HarvestPort is looking to connect the startups in a different way. Western Growers and HarvestPort are teaming up to possibly create a platform where the public can access and purchase the latest technologies coming out of the Center, said Giclas. This “one-stop-shop” would function similarly to the shared economy platform for farm assets HarvestPort has developed, but would be modified based on input from each of the WGCIT startups.

Though the WGCIT has only been open for a little over a year, talks of alliances are already underway. Combining technologies to create a more robust product can be applied to any of the issue areas the WGCIT residents are working on such as soil science, pest control, water management, food safety and big data. With nearly 40 startups currently housed in the Center, the potential for more agtech mashups are endless. Here are some possibilities.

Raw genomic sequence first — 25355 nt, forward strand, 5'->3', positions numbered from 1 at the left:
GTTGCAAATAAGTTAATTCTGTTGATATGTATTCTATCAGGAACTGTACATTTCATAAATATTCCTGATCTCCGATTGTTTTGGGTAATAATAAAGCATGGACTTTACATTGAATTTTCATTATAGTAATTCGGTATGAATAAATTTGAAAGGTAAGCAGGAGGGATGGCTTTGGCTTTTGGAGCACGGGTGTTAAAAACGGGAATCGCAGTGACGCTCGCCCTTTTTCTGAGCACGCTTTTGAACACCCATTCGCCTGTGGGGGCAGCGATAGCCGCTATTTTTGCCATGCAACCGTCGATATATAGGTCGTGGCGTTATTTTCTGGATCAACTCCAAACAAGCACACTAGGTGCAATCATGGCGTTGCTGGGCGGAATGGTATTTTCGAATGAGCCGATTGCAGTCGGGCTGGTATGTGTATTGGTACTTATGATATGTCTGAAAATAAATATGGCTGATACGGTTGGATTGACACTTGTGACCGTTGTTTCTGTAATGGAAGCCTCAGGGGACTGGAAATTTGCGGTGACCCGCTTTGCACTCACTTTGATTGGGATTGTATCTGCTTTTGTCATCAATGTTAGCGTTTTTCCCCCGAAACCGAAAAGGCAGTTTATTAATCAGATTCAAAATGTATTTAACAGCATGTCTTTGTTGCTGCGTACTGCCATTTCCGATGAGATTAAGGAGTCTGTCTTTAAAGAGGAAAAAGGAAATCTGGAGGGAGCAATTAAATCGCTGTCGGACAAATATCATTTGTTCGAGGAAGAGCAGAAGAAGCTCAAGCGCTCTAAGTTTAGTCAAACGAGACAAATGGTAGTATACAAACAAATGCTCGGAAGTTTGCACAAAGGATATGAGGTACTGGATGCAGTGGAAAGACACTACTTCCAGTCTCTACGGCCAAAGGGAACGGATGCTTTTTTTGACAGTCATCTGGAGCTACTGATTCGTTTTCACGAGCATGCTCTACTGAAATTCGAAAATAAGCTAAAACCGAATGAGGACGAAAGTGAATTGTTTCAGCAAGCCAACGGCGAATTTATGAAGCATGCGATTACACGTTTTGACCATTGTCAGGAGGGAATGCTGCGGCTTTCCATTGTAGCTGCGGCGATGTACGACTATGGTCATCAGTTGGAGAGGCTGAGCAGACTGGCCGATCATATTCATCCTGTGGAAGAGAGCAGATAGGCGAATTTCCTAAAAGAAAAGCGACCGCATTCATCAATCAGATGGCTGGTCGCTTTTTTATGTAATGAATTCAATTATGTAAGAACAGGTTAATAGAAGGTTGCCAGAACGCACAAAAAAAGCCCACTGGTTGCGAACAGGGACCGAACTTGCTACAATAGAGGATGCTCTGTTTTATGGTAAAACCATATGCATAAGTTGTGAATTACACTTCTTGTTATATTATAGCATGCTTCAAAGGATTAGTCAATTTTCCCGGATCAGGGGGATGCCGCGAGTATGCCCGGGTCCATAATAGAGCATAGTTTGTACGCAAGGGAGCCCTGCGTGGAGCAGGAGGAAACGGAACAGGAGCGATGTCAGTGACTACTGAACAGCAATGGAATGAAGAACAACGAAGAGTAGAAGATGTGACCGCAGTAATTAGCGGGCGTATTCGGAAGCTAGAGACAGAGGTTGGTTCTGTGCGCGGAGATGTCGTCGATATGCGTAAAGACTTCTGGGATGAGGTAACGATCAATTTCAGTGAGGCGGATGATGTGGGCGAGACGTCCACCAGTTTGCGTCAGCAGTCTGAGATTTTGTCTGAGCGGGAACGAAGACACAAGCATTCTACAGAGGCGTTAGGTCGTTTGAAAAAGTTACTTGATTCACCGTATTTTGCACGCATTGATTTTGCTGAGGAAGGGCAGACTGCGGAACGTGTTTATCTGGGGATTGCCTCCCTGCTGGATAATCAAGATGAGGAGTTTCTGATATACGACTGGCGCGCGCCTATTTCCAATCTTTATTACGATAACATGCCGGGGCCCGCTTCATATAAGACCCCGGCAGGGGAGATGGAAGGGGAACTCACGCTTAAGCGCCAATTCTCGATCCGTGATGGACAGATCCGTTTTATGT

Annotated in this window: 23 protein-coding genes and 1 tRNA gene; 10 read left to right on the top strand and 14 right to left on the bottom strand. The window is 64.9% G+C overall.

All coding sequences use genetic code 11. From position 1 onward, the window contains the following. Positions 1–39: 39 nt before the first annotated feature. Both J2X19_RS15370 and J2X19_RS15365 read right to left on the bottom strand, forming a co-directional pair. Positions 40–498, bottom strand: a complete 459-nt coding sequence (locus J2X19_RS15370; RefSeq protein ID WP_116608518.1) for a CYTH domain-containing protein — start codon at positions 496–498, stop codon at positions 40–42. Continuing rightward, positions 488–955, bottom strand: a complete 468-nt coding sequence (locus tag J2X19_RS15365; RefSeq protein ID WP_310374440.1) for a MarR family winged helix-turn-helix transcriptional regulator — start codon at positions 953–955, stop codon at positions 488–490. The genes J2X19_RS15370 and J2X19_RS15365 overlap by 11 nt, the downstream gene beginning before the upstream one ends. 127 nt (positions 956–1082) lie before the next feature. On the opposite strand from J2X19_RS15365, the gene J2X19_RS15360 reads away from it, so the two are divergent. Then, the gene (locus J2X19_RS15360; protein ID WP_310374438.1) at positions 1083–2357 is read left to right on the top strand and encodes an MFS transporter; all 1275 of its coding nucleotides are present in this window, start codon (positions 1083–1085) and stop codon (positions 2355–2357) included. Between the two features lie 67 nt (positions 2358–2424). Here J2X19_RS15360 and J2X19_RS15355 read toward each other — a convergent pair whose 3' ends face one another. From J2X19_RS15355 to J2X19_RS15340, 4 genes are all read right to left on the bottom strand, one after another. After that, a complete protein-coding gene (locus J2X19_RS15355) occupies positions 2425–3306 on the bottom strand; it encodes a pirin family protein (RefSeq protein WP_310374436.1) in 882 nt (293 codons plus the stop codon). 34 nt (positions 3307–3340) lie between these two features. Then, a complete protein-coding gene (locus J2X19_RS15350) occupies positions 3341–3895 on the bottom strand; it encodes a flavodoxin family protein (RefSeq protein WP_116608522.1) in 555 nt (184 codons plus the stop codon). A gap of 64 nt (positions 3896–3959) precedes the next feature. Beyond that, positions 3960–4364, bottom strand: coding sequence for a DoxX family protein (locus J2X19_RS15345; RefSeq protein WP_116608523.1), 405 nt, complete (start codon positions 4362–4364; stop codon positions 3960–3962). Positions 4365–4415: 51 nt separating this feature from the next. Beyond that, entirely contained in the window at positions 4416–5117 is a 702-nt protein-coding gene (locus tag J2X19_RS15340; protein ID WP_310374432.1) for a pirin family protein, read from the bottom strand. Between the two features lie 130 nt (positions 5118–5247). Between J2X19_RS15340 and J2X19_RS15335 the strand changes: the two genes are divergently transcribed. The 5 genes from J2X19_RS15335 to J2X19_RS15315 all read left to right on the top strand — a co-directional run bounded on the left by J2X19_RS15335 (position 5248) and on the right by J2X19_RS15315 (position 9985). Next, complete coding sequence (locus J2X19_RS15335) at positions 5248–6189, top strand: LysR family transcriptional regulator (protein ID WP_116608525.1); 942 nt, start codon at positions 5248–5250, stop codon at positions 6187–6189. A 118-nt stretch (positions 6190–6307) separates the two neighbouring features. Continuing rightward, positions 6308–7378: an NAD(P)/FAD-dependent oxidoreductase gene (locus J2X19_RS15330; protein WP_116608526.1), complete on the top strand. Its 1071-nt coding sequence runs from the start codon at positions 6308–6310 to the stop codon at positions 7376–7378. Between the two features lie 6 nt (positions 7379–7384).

A number of startups are focusing on creating products that give soil the boost it needs to dramatically improve plant health and increase crop yields. One such startup, Plant Nutrition Technologies (PNT), recently revived a James J. Stevinson Corporation almond orchard with its bio-mineral fertilizers made from mine waste. Instead of replanting one of its oldest orchards, the company decided to use PNT’s fertilizer across a seven-acre plot of almonds. The result? The almond trees, which typically drop a large percentage of their almonds during the season for various reasons, received a high degree of nutrients in the soil from the fertilizer and not one tree dropped its almonds. Not one.